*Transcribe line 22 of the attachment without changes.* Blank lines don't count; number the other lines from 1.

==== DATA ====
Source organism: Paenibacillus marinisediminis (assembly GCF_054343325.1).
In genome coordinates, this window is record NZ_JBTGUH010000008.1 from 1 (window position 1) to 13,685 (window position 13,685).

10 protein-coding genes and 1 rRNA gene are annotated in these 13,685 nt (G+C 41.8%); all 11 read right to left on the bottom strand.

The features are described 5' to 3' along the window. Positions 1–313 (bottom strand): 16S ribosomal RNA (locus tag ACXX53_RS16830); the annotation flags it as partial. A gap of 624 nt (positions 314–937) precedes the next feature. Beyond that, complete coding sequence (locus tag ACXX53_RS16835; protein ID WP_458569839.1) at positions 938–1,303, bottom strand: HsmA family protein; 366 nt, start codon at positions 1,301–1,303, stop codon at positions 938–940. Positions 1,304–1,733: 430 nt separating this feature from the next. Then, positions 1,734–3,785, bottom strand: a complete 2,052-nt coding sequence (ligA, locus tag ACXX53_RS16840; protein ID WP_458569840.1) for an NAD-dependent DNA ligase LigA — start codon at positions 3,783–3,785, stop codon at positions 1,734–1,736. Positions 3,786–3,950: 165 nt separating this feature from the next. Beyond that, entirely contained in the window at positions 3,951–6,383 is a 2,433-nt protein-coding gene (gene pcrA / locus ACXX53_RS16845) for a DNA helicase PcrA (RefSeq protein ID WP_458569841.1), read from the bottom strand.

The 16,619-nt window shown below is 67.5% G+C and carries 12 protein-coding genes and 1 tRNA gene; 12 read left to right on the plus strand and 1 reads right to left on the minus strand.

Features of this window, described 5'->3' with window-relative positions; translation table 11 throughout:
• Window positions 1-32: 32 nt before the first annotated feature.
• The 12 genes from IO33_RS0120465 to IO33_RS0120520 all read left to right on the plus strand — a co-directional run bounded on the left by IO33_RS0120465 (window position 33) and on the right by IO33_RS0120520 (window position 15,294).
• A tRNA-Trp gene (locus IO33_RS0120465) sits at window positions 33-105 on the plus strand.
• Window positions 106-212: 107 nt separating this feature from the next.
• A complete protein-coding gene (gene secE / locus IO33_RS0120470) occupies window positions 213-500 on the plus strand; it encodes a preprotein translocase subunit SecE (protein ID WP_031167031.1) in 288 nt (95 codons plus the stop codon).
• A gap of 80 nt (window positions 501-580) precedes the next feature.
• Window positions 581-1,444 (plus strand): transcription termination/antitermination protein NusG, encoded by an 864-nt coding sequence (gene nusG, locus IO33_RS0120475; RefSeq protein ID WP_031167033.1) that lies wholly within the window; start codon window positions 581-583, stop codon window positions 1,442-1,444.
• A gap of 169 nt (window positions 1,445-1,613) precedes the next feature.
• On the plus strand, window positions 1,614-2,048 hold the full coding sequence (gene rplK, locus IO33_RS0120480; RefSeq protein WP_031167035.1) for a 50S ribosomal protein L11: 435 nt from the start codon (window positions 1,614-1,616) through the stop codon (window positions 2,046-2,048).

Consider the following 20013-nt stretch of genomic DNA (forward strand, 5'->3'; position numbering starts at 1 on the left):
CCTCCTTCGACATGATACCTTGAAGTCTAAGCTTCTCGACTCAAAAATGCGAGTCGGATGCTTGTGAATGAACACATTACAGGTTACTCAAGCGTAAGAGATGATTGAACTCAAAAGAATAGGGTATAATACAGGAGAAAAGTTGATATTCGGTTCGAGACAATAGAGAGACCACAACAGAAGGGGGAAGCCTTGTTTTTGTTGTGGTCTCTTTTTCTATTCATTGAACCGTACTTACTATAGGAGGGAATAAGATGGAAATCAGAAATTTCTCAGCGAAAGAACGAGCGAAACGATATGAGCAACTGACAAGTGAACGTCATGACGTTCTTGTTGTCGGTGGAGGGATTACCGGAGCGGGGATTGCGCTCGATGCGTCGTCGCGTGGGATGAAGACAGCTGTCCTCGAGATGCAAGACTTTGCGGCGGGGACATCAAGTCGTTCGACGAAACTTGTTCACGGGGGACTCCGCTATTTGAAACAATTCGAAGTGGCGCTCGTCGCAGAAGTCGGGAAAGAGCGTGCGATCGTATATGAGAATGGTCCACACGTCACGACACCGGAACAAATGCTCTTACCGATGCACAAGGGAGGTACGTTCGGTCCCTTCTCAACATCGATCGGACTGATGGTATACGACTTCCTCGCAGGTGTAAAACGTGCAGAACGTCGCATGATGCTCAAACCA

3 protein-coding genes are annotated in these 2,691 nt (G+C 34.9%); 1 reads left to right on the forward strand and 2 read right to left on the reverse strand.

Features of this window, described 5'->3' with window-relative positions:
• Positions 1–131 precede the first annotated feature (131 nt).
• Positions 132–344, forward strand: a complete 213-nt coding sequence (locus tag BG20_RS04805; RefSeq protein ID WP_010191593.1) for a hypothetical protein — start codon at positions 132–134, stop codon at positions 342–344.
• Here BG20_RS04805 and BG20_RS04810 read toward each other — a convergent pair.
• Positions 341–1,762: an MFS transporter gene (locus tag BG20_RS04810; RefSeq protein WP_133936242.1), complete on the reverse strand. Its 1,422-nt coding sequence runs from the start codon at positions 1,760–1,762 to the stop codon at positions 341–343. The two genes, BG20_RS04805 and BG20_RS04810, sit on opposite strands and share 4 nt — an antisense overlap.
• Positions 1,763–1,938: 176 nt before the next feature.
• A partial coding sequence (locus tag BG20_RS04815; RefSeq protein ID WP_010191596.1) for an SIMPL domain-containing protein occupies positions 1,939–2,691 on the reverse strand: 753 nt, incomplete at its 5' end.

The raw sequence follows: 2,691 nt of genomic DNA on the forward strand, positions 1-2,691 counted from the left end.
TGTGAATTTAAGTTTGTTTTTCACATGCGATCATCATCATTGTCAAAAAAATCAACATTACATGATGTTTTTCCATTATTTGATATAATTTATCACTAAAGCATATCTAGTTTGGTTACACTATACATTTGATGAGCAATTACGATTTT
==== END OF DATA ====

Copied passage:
• Here BG20_RS04805 and BG20_RS04810 read toward each other — a convergent pair.